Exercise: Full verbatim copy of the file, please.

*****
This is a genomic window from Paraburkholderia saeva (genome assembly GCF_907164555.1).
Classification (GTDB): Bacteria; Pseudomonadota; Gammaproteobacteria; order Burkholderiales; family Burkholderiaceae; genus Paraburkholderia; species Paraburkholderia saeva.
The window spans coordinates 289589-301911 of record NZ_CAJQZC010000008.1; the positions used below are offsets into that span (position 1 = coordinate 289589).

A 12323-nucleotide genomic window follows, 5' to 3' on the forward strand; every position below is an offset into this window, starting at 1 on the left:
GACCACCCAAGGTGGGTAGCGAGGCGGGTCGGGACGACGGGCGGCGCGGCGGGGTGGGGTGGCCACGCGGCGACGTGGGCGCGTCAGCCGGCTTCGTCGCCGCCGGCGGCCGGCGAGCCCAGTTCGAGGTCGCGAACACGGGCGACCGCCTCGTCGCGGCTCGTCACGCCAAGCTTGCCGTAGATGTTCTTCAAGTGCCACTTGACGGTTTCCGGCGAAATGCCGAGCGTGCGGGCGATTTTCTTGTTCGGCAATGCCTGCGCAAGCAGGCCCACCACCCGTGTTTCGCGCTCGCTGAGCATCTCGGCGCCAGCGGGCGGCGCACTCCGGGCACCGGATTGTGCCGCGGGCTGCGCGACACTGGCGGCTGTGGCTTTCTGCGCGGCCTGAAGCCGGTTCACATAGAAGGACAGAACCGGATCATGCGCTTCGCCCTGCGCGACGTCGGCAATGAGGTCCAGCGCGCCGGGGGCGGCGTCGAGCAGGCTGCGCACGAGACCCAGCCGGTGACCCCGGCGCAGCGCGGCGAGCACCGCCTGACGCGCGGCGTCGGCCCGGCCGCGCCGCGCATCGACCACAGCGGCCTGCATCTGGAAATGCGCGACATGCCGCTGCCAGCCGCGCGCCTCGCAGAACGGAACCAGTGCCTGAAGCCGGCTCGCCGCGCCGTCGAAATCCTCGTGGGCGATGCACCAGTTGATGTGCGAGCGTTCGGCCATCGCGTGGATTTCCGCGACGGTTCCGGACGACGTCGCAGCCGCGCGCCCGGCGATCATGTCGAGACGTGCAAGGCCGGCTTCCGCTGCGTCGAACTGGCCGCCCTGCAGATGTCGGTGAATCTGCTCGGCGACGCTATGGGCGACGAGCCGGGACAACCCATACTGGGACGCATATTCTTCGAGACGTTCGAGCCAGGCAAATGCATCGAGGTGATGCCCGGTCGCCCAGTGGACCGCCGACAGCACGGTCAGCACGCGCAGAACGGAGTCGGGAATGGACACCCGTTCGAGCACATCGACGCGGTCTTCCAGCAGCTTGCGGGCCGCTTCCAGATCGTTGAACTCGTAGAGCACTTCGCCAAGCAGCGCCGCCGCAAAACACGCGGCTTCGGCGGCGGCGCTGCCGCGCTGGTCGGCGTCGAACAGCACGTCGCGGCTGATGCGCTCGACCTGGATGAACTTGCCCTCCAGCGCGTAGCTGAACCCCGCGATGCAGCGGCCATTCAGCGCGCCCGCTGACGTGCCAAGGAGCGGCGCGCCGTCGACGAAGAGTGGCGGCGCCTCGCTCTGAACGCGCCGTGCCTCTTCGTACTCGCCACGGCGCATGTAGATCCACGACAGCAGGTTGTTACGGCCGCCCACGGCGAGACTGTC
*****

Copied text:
This is a genomic window from Paraburkholderia saeva (genome assembly GCF_907164555.1).
Classification (GTDB): Bacteria; Pseudomonadota; Gammaproteobacteria; order Burkholderiales; family Burkholderiaceae; genus Paraburkholderia; species Paraburkholderia saeva.
The window spans coordinates 289589-301911 of record NZ_CAJQZC010000008.1; the positions used below are offsets into that span (position 1 = coordinate 289589).

A 12323-nucleotide genomic window follows, 5' to 3' on the forward strand; every position below is an offset into this window, starting at 1 on the left:
GACCACCCAAGGTGGGTAGCGAGGCGGGTCGGGACGACGGGCGGCGCGGCGGGGTGGGGTGGCCACGCGGCGACGTGGGCGCGTCAGCCGGCTTCGTCGCCGCCGGCGGCCGGCGAGCCCAGTTCGAGGTCGCGAACACGGGCGACCGCCTCGTCGCGGCTCGTCACGCCAAGCTTGCCGTAGATGTTCTTCAAGTGCCACTTGACGGTTTCCGGCGAAATGCCGAGCGTGCGGGCGATTTTCTTGTTCGGCAATGCCTGCGCAAGCAGGCCCACCACCCGTGTTTCGCGCTCGCTGAGCATCTCGGCGCCAGCGGGCGGCGCACTCCGGGCACCGGATTGTGCCGCGGGCTGCGCGACACTGGCGGCTGTGGCTTTCTGCGCGGCCTGAAGCCGGTTCACATAGAAGGACAGAACCGGATCATGCGCTTCGCCCTGCGCGACGTCGGCAATGAGGTCCAGCGCGCCGGGGGCGGCGTCGAGCAGGCTGCGCACGAGACCCAGCCGGTGACCCCGGCGCAGCGCGGCGAGCACCGCCTGACGCGCGGCGTCGGCCCGGCCGCGCCGCGCATCGACCACAGCGGCCTGCATCTGGAAATGCGCGACATGCCGCTGCCAGCCGCGCGCCTCGCAGAACGGAACCAGTGCCTGAAGCCGGCTCGCCGCGCCGTCGAAATCCTCGTGGGCGATGCACCAGTTGATGTGCGAGCGTTCGGCCATCGCGTGGATTTCCGCGACGGTTCCGGACGACGTCGCAGCCGCGCGCCCGGCGATCATGTCGAGACGTGCAAGGCCGGCTTCCGCTGCGTCGAACTGGCCGCCCTGCAGATGTCGGTGAATCTGCTCGGCGACGCTATGGGCGACGAGCCGGGACAACCCATACTGGGACGCATATTCTTCGAGACGTTCGAGCCAGGCAAATGCATCGAGGTGATGCCCGGTCGCCCAGTGGACCGCCGACAGCACGGTCAGCACGCGCAGAACGGAGTCGGGAATGGACACCCGTTCGAGCACATCGACGCGGTCTTCCAGCAGCTTGCGGGCCGCTTCCAGATCGTTGAACTCGTAGAGCACTTCGCCAAGCAGCGCCGCCGCAAAACACGCGGCTTCGGCGGCGGCGCTGCCGCGCTGGTCGGCGTCGAACAGCACGTCGCGGCTGATGCGCTCGACCTGGATGAACTTGCCCTCCAGCGCGTAGCTGAACCCCGCGATGCAGCGGCCATTCAGCGCGCCCGCTGACGTGCCAAGGAGCGGCGCGCCGTCGACGAAGAGTGGCGGCGCCTCGCTCTGAACGCGCCGTGCCTCTTCGTACTCGCCACGGCGCATGTAGATCCACGACAGCAGGTTGTTACGGCCGCCCACGGCGAGACTGTC